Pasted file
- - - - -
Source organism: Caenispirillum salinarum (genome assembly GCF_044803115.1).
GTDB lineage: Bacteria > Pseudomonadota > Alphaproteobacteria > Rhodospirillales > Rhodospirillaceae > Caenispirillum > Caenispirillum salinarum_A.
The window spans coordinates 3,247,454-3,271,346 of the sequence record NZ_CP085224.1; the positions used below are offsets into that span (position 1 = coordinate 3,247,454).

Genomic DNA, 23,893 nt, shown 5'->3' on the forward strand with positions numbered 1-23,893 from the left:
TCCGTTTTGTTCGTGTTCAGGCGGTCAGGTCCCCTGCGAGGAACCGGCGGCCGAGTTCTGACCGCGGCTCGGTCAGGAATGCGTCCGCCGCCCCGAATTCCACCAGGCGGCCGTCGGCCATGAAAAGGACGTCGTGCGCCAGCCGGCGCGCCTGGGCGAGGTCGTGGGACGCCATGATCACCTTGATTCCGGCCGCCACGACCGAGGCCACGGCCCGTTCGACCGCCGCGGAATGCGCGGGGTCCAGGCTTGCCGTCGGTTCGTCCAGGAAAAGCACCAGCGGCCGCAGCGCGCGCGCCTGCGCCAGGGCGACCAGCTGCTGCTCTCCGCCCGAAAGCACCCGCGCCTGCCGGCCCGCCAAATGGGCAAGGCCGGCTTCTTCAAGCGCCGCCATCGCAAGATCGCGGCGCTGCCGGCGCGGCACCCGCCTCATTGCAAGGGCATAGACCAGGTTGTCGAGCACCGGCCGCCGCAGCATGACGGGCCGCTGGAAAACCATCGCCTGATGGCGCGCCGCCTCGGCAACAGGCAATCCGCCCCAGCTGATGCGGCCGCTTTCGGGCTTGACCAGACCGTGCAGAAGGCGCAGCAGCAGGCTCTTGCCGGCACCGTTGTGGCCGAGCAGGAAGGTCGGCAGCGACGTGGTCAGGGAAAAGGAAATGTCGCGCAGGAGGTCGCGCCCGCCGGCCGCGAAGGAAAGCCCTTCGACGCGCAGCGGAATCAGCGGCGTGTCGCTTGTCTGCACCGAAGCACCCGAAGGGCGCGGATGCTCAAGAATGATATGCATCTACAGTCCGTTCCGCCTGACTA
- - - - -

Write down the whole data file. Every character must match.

Source organism: Caenispirillum salinarum (genome assembly GCF_044803115.1).
GTDB lineage: Bacteria > Pseudomonadota > Alphaproteobacteria > Rhodospirillales > Rhodospirillaceae > Caenispirillum > Caenispirillum salinarum_A.
The window spans coordinates 3,247,454-3,271,346 of the sequence record NZ_CP085224.1; the positions used below are offsets into that span (position 1 = coordinate 3,247,454).

Genomic DNA, 23,893 nt, shown 5'->3' on the forward strand with positions numbered 1-23,893 from the left:
TCCGTTTTGTTCGTGTTCAGGCGGTCAGGTCCCCTGCGAGGAACCGGCGGCCGAGTTCTGACCGCGGCTCGGTCAGGAATGCGTCCGCCGCCCCGAATTCCACCAGGCGGCCGTCGGCCATGAAAAGGACGTCGTGCGCCAGCCGGCGCGCCTGGGCGAGGTCGTGGGACGCCATGATCACCTTGATTCCGGCCGCCACGACCGAGGCCACGGCCCGTTCGACCGCCGCGGAATGCGCGGGGTCCAGGCTTGCCGTCGGTTCGTCCAGGAAAAGCACCAGCGGCCGCAGCGCGCGCGCCTGCGCCAGGGCGACCAGCTGCTGCTCTCCGCCCGAAAGCACCCGCGCCTGCCGGCCCGCCAAATGGGCAAGGCCGGCTTCTTCAAGCGCCGCCATCGCAAGATCGCGGCGCTGCCGGCGCGGCACCCGCCTCATTGCAAGGGCATAGACCAGGTTGTCGAGCACCGGCCGCCGCAGCATGACGGGCCGCTGGAAAACCATCGCCTGATGGCGCGCCGCCTCGGCAACAGGCAATCCGCCCCAGCTGATGCGGCCGCTTTCGGGCTTGACCAGACCGTGCAGAAGGCGCAGCAGCAGGCTCTTGCCGGCACCGTTGTGGCCGAGCAGGAAGGTCGGCAGCGACGTGGTCAGGGAAAAGGAAATGTCGCGCAGGAGGTCGCGCCCGCCGGCCGCGAAGGAAAGCCCTTCGACGCGCAGCGGAATCAGCGGCGTGTCGCTTGTCTGCACCGAAGCACCCGAAGGGCGCGGATGCTCAAGAATGATATGCATCTACAGTCCGTTCCGCCTGACTA